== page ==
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Corporate Governance, Democracy, and Economic Transformation

Jamee K. Moudud
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Rival ideas about property rights and liberty are at the heart of the ways in which market economies are legally structured. However as Abraham Lincoln said: “We all declare for liberty; but in using the same word we do not all mean the same thing . . . The shepherd drives the wolf from the sheep’s throat, for which the sheep thanks the shepherd as a liberator, while the wolf denounces him for the same act as the destroyer of liberty . . . Plainly the sheep and the wolf are not agreed upon a definition of the word liberty” (Address at the Sanitary Fair, Baltimore, Maryland, April 18, 1864). This ambiguity, which speaks to a central controversy in capitalism in regards the nature and distribution of property relations, is illustrated in this course via the study of the legal foundations of corporations. From the scandal regarding Cambridge Analytica and Facebook regarding the harvesting of private information for commercial and political purposes to the controversies about gun control, the political activism of the National Rifle Association, and the significance of Citizens United we are continuously confronted by the centrality of corporate governance in the society. And of course broader questions regarding the economic regulation of corporations (e.g. with respect to environmental, taxation, or labor laws) have been central to political debates since colonial times.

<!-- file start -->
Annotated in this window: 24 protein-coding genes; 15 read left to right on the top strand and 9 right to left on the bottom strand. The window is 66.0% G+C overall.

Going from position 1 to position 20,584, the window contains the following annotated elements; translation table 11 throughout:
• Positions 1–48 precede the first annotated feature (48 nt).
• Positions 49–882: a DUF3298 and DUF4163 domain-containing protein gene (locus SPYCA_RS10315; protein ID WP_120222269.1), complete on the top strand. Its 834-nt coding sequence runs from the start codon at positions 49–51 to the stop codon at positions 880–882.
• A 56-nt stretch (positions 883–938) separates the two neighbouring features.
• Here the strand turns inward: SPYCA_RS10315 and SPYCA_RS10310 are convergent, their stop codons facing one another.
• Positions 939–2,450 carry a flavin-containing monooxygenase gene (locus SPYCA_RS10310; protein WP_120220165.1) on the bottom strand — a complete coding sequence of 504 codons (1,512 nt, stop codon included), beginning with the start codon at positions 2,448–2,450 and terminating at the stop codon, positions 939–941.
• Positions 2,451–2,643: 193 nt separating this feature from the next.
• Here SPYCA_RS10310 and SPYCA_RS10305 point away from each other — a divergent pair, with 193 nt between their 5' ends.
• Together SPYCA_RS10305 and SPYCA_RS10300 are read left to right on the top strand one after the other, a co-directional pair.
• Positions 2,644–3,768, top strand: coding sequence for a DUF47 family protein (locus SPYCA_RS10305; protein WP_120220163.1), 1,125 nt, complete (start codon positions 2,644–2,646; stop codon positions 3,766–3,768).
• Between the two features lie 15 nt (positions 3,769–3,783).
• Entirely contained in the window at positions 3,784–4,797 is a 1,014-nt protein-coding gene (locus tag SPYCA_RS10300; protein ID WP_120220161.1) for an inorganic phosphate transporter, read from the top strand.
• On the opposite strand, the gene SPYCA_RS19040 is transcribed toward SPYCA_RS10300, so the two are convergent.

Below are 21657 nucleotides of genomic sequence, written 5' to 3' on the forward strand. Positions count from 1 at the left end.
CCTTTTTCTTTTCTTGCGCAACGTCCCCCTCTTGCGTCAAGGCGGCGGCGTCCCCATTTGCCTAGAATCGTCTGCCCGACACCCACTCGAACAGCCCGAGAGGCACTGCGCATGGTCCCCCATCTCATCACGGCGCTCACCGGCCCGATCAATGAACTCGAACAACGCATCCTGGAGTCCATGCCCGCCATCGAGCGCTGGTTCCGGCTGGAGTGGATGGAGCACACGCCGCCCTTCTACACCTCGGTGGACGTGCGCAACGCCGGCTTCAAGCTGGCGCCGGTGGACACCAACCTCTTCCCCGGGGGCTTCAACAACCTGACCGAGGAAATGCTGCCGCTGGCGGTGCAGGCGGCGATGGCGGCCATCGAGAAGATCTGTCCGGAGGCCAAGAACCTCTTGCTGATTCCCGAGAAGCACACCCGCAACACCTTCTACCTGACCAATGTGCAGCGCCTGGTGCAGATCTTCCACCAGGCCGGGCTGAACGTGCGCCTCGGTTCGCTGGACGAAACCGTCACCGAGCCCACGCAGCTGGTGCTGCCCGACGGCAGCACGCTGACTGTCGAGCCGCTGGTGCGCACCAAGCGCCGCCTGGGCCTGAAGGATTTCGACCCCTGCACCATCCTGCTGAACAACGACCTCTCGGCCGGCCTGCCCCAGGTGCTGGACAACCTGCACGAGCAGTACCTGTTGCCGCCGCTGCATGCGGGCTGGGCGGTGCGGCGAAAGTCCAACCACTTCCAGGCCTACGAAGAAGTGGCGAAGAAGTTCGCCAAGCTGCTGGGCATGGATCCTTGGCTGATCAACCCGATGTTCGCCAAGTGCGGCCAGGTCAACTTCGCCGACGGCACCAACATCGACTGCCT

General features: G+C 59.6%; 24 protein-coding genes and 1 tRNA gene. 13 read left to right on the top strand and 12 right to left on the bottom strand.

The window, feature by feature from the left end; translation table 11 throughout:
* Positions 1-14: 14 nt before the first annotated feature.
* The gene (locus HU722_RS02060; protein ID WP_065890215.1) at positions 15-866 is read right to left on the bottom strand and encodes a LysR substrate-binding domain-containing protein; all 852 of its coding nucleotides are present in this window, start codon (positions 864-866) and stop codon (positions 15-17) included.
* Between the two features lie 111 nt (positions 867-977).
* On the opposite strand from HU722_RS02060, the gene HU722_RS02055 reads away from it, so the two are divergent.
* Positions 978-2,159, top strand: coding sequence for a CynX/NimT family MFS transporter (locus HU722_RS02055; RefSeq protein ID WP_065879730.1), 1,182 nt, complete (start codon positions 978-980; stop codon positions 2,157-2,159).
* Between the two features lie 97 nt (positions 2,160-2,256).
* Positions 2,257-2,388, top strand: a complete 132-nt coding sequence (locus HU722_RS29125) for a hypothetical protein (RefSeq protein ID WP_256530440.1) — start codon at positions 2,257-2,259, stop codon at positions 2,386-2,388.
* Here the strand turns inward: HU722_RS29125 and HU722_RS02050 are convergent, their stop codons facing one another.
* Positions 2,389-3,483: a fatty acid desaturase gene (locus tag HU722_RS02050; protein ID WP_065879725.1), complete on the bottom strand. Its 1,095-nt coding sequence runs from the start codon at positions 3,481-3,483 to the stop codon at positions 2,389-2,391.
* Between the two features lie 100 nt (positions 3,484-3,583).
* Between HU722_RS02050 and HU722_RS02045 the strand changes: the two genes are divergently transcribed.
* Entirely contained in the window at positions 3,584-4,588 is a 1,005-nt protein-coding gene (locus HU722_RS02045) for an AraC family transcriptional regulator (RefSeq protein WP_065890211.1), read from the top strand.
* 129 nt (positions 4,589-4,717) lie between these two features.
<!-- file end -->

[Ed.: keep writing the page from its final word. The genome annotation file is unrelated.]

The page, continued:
This course on Law and Political Economy will explore corporate governance through the lens of legal and business history. A central theoretical argument of the course is that politics and the economy are deeply interwoven and law is the mediating institution that structures the economy. Conflict and power struggles mold, alter, and occasionally disrupt the law/economy/politics nexus. This theoretical insight will be used to analyze the dynamics of corporate governance and economic regulation in both the US and other contexts. One of the central questions that we will discuss is the “regulation” versus “deregulation” dichotomy which is so central to popular discourse and economic debates. Quite simply: can we really conceptualize corporations (and the economy) outside their legal and political context? We will explore certain core ideas in neoclassical economics through the insights of Law and Political Economy so as to engage the conventional Law and Economics tradition. We will at every step compare theoretical arguments from different theoretical schools in economics and weave into the analysis insights from constitutional law and corporate law.